Contrary to the negative depiction of African American young adults (especially Black males so often aired by the media), there remains an unheralded regiment of young Black adults who are making unprecedented strides in their given professions. One of the reasons their accomplishments and accolades go unnoticed is because of a Euro-centrically biased media that is often obsessed with depicting a negative stereotypical image of young Black youth—especially Black young men.
As sad as it may be, another culprit keeping us from recognizing and celebrating the achievements of our young adults may be the parents and relatives of successful children. These parents are hesitant to share the positive achievements of their children because of ‘haters.’ Haters are jealous people who may feel you are bragging because their own children or loved ones may be giving them grief. The truth is that often those you feel should be happy about the success of your child or young adult is not. You would think (as a people) that when one young adult does well, we all do well. Unfortunately, this view is not always shared by all.
I have personally found that there exist groups of parents and relatives that are ecstatically proud of the accomplishments of their children and their children’s friends. These children grew up with your children, and you consider them extended family. These are your children’s friends and acquaintances from various schools and sport endeavors. They grew up in the same neighborhood. They are now young adults, so you will miss the noise and laughter that once bounced off the walls of your home.
These youngsters are now young adults, so you can only now be in awe of the awesome and productive individuals they have become. I am truly elated and extremely proud of the young men and women who grew up with my two boys. They are now highly noted professionals and entrepreneurs. Their professions include educators, engineers, pharmacists, policemen, firemen, health care specialists, banking executives, corporate business managers, doctors, lawyers, pharmaceutical sales representatives, and IT technicians, etc. The support they offer each other is phenomenal. There exists a mutual bond of respect and support that they have for one another that is highly commendable and impressive.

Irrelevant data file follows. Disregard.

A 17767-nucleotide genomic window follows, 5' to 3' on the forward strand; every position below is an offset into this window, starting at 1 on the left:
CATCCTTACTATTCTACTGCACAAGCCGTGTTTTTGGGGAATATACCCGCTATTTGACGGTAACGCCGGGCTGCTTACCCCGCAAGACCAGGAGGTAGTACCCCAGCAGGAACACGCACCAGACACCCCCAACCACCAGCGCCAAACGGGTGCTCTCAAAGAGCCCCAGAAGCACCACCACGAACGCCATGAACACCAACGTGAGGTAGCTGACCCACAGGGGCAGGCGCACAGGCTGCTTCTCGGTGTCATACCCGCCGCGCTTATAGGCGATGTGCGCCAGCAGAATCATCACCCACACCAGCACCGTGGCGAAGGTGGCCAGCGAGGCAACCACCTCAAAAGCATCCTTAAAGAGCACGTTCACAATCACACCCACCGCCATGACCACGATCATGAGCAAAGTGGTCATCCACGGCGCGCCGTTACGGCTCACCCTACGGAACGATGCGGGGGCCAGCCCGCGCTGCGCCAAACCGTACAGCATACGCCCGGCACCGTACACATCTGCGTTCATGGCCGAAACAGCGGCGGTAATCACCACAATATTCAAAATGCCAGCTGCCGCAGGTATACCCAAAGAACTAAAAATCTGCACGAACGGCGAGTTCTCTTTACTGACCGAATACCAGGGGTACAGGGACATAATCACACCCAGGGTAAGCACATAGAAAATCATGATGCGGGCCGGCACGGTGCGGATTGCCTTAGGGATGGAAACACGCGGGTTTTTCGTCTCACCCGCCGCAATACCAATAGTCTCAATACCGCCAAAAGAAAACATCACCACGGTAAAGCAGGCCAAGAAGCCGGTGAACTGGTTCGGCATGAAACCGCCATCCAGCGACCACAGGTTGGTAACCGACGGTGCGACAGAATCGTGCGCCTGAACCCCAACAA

I know I am not alone. Many parents personally resent the ever-present coverage of the illegal, illicit behavior of some young African adults as presented by the media. It insinuates that such behavior is the norm among our young men. Much of the media seems obsessed with presenting a negative narrative about Black young adults. You know better, and it hurts. It is not fair because they don’t equally cover the positive and hard-earned achievements of so many Black young adults who are working to eradicate negative stereotypes of the way we are perceived as African Americans.
All too often I have found some African Americans more involved in belittling or denigrating other African Americans than in acknowledging the positive virtues or accomplishments of their brothers and sisters. Is it fair to say that we don’t work hard enough to acknowledge our young adults who shine and literally do us proud?
In the future, I will speak more about the many positive and successful young adults I consider part of our extended families. If some feel I am bragging when I speak highly of my children and their friends, I don’t care. I feel blessed and honored to have been part of their lives in some way. It should be understood that when our children do well, we all do well. Thank you, young adults, for exemplifying the best you have, giving us hope for a better future. You know who you are, and you should know your loved ones are keeping you in their prayers daily. They have nothing but love, admiration, and respect for you.